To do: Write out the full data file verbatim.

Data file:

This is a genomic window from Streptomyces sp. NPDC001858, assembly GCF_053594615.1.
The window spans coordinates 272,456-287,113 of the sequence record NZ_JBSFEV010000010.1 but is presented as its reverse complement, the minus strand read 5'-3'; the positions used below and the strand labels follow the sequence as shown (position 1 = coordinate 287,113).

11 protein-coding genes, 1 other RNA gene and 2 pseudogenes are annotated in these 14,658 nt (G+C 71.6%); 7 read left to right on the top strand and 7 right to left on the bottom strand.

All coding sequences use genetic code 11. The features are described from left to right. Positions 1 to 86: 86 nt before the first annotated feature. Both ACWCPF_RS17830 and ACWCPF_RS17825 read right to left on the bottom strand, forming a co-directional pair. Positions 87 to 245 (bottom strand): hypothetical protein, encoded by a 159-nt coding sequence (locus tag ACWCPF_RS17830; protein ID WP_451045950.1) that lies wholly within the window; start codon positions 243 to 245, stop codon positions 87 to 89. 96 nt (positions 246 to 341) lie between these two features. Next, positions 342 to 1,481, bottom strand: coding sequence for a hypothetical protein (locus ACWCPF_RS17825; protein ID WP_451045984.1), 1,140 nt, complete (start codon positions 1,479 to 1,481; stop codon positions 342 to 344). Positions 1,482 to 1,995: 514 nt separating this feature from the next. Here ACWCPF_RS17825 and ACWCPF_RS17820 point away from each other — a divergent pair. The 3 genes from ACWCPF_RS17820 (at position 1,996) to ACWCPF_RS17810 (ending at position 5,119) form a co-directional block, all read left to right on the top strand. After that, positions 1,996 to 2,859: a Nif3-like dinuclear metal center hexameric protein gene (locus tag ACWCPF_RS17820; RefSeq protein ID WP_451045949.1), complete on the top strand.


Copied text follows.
This is a genomic window from Streptomyces sp. NPDC001858, assembly GCF_053594615.1.
The window spans coordinates 272,456-287,113 of the sequence record NZ_JBSFEV010000010.1 but is presented as its reverse complement, the minus strand read 5'-3'; the positions used below and the strand labels follow the sequence as shown (position 1 = coordinate 287,113).

11 protein-coding genes, 1 other RNA gene and 2 pseudogenes are annotated in these 14,658 nt (G+C 71.6%); 7 read left to right on the top strand and 7 right to left on the bottom strand.

All coding sequences use genetic code 11. The features are described from left to right. Positions 1 to 86: 86 nt before the first annotated feature. Both ACWCPF_RS17830 and ACWCPF_RS17825 read right to left on the bottom strand, forming a co-directional pair. Positions 87 to 245 (bottom strand): hypothetical protein, encoded by a 159-nt coding sequence (locus tag ACWCPF_RS17830; protein ID WP_451045950.1) that lies wholly within the window; start codon positions 243 to 245, stop codon positions 87 to 89. 96 nt (positions 246 to 341) lie between these two features. Next, positions 342 to 1,481, bottom strand: coding sequence for a hypothetical protein (locus ACWCPF_RS17825; protein ID WP_451045984.1), 1,140 nt, complete (start codon positions 1,479 to 1,481; stop codon positions 342 to 344). Positions 1,482 to 1,995: 514 nt separating this feature from the next. Here ACWCPF_RS17825 and ACWCPF_RS17820 point away from each other — a divergent pair. The 3 genes from ACWCPF_RS17820 (at position 1,996) to ACWCPF_RS17810 (ending at position 5,119) form a co-directional block, all read left to right on the top strand. After that, positions 1,996 to 2,859: a Nif3-like dinuclear metal center hexameric protein gene (locus tag ACWCPF_RS17820; RefSeq protein ID WP_451045949.1), complete on the top strand.